Tokyo, Japan




Object, Furniture

Total floor area



Aki Hamada Architects (Aki Hamada, Musashi Makiyama)

AR consultant

Eri Sumitomo Architects(Eri Sumitomo)


Enshu Structural Consultants(Noboru Enshu)




Jisoku 1 jikan




When we visited Hida no Mori (the forest of Hida) to see trees for making a furniture piece, we encountered trees with unique twisting shapes growing on a hilly landscape. We were mesmerized by their unconstrained curves. Although these distorted trees were traditionally used for the beams in architecture, their difficulty in application limits their use only to be cut into wood chips these days. Any sawn wood can be bent using steam or cut threedimensionally into a curved surface. However, facing the twisted trees in the forest, we wondered if this beautiful curvature full of vitality could be precisely incorporated into the design. By discovering untapped resources in the woods using modern technology, we aimed to add new value to the forestry industry and deal with the free shapes of trees with minimum waste.

Torinosu」は根曲がり木を3Dスキャンし、複雑な形状を3次元的に扱い厳密に利用している。そしてMixed Realityヘッドセットを用いたAR技術で墨出しを容易にし、高度な職人の技術とAR技術を組み合わせることによってこの構築物は成立している。Reciprocal frameの原理の構造形式によって、1150kgを超える重い木々が相互に支え合いながら自立している。ここで用いる補助線は、平面は六角形の軸線であるが、その軸に通る根曲がり木はそれぞれが異なる形と重心をもつ。三次元的な配置角をARによって規定し、1本の木に対して異なる2つの平面で切断するという、最小限の操作で構造体を成立させた。

For “Torinosu,” the distorted trees were 3d scanned so their complex shapes could be precisely handled threedimensionally. AR technology made marking on the distorted trees easier by using a mixed reality (MR) headset and realized the structure in combination with the skills of highly experienced artisans. This free-standing structure where pieces of heavy wood over 150kg mutually supporting each other is based on the principle of the reciprocal frame. The auxiliary lines set for this structure are axes in a planar hexagon, but each distorted wood piece on each axis has different shapes and centers of gravity. The three-dimensional arrangement angles were determined in AR, and this structure was built with the minimum operation of cutting each tree with two different planar surfaces.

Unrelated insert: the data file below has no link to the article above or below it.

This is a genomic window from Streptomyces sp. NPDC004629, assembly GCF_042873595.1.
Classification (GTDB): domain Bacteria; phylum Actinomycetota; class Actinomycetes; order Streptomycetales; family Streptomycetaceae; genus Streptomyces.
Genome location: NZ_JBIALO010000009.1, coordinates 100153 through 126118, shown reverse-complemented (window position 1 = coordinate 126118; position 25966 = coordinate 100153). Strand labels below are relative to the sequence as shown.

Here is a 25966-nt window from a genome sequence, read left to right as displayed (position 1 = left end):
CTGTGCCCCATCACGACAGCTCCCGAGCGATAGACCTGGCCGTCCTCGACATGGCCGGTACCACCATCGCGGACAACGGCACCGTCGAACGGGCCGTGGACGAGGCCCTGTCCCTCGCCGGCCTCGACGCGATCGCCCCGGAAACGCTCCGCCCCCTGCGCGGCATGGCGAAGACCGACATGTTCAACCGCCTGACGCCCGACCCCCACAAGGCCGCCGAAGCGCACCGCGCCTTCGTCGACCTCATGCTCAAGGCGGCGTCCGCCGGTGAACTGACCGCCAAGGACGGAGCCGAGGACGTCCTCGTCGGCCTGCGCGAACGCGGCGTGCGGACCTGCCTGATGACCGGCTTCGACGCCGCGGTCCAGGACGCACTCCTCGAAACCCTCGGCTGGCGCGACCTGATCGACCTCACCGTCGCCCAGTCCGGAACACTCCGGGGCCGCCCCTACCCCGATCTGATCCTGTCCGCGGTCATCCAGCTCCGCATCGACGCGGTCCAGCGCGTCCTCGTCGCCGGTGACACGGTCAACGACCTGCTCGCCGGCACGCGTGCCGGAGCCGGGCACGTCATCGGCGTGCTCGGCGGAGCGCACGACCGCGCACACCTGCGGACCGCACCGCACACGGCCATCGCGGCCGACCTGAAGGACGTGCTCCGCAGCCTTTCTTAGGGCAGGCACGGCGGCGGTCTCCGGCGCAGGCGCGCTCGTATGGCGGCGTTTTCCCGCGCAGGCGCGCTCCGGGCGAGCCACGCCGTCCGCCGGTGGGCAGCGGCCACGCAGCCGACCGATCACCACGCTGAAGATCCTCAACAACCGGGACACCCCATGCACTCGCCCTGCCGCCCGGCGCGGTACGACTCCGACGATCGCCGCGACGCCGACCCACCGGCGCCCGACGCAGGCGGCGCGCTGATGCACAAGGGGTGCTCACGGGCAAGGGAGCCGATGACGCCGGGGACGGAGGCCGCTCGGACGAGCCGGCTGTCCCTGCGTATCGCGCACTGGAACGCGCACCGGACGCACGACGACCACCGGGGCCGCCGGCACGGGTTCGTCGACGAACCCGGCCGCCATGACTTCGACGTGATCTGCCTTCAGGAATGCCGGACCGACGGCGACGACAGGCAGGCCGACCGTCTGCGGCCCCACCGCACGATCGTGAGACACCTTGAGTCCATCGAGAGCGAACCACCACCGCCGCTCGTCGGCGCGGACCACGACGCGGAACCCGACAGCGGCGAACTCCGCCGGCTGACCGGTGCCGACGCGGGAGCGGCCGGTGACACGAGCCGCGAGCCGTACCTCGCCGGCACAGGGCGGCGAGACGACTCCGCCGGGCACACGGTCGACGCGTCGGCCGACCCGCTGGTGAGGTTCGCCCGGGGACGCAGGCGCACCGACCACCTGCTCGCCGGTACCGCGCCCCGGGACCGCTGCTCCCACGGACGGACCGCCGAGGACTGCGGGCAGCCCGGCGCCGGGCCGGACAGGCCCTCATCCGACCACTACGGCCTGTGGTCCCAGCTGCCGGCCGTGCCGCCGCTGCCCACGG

Human beings have always tried to rationalize and regulate the forms and the forces of nature in order to make them easier for humans to handle. However, we hope to envision a future where nature and humans achieve rich and advanced coexistence. “Torinosu” was designed to symbolize such a world and to be an opportunity for people to think about the ecosystem. This structure is not just a technological experiment but a small objet d’art for us to think about the way we live in this complex yet organic modern society.